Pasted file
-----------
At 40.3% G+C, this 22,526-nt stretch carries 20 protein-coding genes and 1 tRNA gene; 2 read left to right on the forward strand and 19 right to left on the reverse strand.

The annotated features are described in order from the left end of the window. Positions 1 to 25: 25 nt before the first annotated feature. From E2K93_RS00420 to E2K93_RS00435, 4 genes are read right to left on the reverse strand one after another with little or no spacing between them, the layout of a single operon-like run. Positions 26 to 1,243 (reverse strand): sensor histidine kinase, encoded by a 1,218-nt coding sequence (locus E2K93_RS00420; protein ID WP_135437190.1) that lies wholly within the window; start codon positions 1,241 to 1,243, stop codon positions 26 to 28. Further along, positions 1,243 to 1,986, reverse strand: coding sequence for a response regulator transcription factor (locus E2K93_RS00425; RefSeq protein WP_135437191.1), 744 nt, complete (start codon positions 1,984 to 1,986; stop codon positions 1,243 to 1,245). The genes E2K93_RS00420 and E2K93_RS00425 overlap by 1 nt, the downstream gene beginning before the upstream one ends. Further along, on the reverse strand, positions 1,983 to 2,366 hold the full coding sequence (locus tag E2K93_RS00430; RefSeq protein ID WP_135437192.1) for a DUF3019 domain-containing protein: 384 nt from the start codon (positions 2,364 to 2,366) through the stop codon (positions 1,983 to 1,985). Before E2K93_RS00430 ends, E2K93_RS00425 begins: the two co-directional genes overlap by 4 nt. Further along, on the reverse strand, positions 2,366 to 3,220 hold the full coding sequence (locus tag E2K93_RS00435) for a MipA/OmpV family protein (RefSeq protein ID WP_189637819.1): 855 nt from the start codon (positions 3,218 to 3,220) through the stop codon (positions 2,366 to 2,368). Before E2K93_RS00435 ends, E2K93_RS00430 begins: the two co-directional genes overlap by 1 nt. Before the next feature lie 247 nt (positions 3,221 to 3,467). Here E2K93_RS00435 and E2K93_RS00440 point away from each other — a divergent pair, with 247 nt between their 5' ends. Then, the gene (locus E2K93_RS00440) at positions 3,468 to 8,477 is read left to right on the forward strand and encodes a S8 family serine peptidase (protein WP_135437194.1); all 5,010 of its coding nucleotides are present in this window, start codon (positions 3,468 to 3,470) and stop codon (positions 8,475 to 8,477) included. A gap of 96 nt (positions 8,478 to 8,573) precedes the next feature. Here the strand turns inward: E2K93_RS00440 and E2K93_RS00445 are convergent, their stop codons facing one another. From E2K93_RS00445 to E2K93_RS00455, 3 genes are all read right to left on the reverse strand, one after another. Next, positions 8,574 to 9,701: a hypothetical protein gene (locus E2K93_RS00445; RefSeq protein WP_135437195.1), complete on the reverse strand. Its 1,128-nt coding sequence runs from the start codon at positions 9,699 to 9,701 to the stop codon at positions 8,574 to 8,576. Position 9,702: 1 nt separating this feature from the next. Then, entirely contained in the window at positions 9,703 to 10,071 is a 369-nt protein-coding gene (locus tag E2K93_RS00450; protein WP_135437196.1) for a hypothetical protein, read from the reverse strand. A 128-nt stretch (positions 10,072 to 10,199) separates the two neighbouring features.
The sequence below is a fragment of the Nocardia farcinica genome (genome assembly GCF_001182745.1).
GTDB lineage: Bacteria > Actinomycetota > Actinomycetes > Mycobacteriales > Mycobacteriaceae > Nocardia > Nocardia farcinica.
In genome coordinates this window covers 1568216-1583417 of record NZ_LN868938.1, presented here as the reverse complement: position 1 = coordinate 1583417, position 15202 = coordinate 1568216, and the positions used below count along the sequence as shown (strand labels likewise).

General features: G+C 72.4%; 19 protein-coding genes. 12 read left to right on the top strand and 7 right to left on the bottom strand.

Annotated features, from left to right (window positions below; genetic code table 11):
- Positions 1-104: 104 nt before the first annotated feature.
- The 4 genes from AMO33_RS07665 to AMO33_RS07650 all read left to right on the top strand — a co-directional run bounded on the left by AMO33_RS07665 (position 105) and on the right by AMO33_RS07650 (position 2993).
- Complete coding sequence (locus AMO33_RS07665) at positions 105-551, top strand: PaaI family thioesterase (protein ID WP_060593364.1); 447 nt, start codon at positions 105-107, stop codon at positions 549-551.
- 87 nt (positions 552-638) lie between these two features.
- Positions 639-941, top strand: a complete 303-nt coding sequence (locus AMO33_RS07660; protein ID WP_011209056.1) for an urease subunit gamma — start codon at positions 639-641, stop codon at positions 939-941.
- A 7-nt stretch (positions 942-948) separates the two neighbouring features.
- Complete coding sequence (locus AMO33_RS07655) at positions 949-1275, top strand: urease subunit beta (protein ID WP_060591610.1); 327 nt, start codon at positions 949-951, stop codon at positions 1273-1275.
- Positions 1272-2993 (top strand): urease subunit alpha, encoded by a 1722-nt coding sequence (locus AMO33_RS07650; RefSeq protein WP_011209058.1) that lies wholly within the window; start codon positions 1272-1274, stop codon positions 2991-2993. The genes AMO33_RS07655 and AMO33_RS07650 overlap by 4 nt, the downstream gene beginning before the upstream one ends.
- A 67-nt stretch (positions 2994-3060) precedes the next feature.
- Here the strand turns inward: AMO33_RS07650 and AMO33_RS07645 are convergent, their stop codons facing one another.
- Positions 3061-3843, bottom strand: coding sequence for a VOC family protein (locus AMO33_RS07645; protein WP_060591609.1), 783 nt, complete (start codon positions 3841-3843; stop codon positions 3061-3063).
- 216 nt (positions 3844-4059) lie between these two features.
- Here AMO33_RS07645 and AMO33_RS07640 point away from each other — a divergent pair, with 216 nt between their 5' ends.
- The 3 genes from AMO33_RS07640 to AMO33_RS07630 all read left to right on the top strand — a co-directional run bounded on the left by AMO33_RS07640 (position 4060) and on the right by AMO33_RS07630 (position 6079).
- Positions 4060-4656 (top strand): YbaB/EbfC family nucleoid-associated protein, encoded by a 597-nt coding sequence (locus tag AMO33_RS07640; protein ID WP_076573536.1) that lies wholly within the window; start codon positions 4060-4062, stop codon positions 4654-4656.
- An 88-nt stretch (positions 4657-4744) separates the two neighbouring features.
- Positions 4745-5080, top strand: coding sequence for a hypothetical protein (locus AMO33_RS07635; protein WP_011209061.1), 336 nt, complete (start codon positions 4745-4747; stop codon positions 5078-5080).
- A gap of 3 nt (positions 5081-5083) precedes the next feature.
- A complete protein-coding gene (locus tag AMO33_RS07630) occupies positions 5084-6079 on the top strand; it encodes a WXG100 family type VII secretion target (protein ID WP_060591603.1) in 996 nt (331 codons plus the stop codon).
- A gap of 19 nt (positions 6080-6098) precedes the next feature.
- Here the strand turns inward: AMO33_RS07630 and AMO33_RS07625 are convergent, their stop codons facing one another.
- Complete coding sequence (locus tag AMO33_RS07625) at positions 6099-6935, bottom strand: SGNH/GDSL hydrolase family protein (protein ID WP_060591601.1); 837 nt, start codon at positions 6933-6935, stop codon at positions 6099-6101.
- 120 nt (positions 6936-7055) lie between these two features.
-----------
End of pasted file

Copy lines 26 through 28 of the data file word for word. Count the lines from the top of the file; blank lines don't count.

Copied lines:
- A complete protein-coding gene (locus tag AMO33_RS07630) occupies positions 5084-6079 on the top strand; it encodes a WXG100 family type VII secretion target (protein ID WP_060591603.1) in 996 nt (331 codons plus the stop codon).
- A gap of 19 nt (positions 6080-6098) precedes the next feature.
- Here the strand turns inward: AMO33_RS07630 and AMO33_RS07625 are convergent, their stop codons facing one another.